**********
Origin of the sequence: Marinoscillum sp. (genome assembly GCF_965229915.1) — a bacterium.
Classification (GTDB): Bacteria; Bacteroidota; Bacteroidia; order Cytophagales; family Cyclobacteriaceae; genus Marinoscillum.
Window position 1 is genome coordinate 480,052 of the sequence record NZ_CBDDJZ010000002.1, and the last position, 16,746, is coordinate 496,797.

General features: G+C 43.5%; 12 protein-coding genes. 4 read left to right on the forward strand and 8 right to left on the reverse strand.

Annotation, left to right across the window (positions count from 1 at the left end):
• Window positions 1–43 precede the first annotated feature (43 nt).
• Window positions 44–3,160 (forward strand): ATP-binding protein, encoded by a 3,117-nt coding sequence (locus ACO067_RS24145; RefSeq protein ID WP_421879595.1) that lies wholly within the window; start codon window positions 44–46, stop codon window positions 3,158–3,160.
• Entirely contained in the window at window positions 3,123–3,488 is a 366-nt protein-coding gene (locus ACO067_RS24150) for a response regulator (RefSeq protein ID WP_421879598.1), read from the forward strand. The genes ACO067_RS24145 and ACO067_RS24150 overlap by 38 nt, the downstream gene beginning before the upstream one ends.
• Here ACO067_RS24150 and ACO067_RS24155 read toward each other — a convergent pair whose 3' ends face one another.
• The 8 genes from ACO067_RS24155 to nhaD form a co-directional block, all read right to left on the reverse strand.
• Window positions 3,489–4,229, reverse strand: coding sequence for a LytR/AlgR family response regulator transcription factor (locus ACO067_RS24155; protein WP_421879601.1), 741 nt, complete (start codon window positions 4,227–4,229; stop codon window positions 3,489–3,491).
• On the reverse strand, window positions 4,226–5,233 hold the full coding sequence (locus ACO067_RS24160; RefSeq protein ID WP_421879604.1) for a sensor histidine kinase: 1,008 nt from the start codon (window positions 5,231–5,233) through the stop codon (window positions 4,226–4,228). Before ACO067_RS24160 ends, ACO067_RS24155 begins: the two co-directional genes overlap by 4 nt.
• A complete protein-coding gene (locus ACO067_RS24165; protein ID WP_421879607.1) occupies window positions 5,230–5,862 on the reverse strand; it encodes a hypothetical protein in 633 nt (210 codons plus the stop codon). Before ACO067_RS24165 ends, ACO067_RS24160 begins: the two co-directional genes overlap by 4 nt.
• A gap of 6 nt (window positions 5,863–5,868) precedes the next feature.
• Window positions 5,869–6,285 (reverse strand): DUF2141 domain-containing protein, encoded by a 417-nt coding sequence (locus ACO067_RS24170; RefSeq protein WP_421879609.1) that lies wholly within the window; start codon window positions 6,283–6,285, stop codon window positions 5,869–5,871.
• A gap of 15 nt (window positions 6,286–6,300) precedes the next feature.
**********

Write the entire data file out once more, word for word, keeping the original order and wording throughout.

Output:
Origin of the sequence: Marinoscillum sp. (genome assembly GCF_965229915.1) — a bacterium.
Classification (GTDB): Bacteria; Bacteroidota; Bacteroidia; order Cytophagales; family Cyclobacteriaceae; genus Marinoscillum.
Window position 1 is genome coordinate 480,052 of the sequence record NZ_CBDDJZ010000002.1, and the last position, 16,746, is coordinate 496,797.

General features: G+C 43.5%; 12 protein-coding genes. 4 read left to right on the forward strand and 8 right to left on the reverse strand.

Annotation, left to right across the window (positions count from 1 at the left end):
• Window positions 1–43 precede the first annotated feature (43 nt).
• Window positions 44–3,160 (forward strand): ATP-binding protein, encoded by a 3,117-nt coding sequence (locus ACO067_RS24145; RefSeq protein ID WP_421879595.1) that lies wholly within the window; start codon window positions 44–46, stop codon window positions 3,158–3,160.
• Entirely contained in the window at window positions 3,123–3,488 is a 366-nt protein-coding gene (locus ACO067_RS24150) for a response regulator (RefSeq protein ID WP_421879598.1), read from the forward strand. The genes ACO067_RS24145 and ACO067_RS24150 overlap by 38 nt, the downstream gene beginning before the upstream one ends.
• Here ACO067_RS24150 and ACO067_RS24155 read toward each other — a convergent pair whose 3' ends face one another.
• The 8 genes from ACO067_RS24155 to nhaD form a co-directional block, all read right to left on the reverse strand.
• Window positions 3,489–4,229, reverse strand: coding sequence for a LytR/AlgR family response regulator transcription factor (locus ACO067_RS24155; protein WP_421879601.1), 741 nt, complete (start codon window positions 4,227–4,229; stop codon window positions 3,489–3,491).
• On the reverse strand, window positions 4,226–5,233 hold the full coding sequence (locus ACO067_RS24160; RefSeq protein ID WP_421879604.1) for a sensor histidine kinase: 1,008 nt from the start codon (window positions 5,231–5,233) through the stop codon (window positions 4,226–4,228). Before ACO067_RS24160 ends, ACO067_RS24155 begins: the two co-directional genes overlap by 4 nt.
• A complete protein-coding gene (locus ACO067_RS24165; protein ID WP_421879607.1) occupies window positions 5,230–5,862 on the reverse strand; it encodes a hypothetical protein in 633 nt (210 codons plus the stop codon). Before ACO067_RS24165 ends, ACO067_RS24160 begins: the two co-directional genes overlap by 4 nt.
• A gap of 6 nt (window positions 5,863–5,868) precedes the next feature.
• Window positions 5,869–6,285 (reverse strand): DUF2141 domain-containing protein, encoded by a 417-nt coding sequence (locus ACO067_RS24170; RefSeq protein WP_421879609.1) that lies wholly within the window; start codon window positions 6,283–6,285, stop codon window positions 5,869–5,871.
• A gap of 15 nt (window positions 6,286–6,300) precedes the next feature.